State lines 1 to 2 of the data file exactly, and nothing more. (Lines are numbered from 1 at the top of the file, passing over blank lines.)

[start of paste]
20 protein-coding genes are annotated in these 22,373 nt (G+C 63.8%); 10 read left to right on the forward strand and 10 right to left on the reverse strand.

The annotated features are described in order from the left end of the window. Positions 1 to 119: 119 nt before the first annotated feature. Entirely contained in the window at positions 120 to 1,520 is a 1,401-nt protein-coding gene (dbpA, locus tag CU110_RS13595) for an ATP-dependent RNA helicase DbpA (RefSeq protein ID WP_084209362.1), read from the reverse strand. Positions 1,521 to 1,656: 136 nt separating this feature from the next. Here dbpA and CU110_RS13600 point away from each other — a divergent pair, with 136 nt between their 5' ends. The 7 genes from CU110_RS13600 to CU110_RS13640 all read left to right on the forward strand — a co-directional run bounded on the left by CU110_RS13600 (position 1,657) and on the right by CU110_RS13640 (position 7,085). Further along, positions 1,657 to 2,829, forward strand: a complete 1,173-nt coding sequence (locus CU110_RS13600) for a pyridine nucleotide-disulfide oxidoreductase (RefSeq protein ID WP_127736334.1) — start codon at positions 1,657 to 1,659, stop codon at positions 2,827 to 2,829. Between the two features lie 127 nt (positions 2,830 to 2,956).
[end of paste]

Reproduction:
20 protein-coding genes are annotated in these 22,373 nt (G+C 63.8%); 10 read left to right on the forward strand and 10 right to left on the reverse strand.

The annotated features are described in order from the left end of the window. Positions 1 to 119: 119 nt before the first annotated feature. Entirely contained in the window at positions 120 to 1,520 is a 1,401-nt protein-coding gene (dbpA, locus tag CU110_RS13595) for an ATP-dependent RNA helicase DbpA (RefSeq protein ID WP_084209362.1), read from the reverse strand. Positions 1,521 to 1,656: 136 nt separating this feature from the next. Here dbpA and CU110_RS13600 point away from each other — a divergent pair, with 136 nt between their 5' ends. The 7 genes from CU110_RS13600 to CU110_RS13640 all read left to right on the forward strand — a co-directional run bounded on the left by CU110_RS13600 (position 1,657) and on the right by CU110_RS13640 (position 7,085). Further along, positions 1,657 to 2,829, forward strand: a complete 1,173-nt coding sequence (locus CU110_RS13600) for a pyridine nucleotide-disulfide oxidoreductase (RefSeq protein ID WP_127736334.1) — start codon at positions 1,657 to 1,659, stop codon at positions 2,827 to 2,829. Between the two features lie 127 nt (positions 2,830 to 2,956).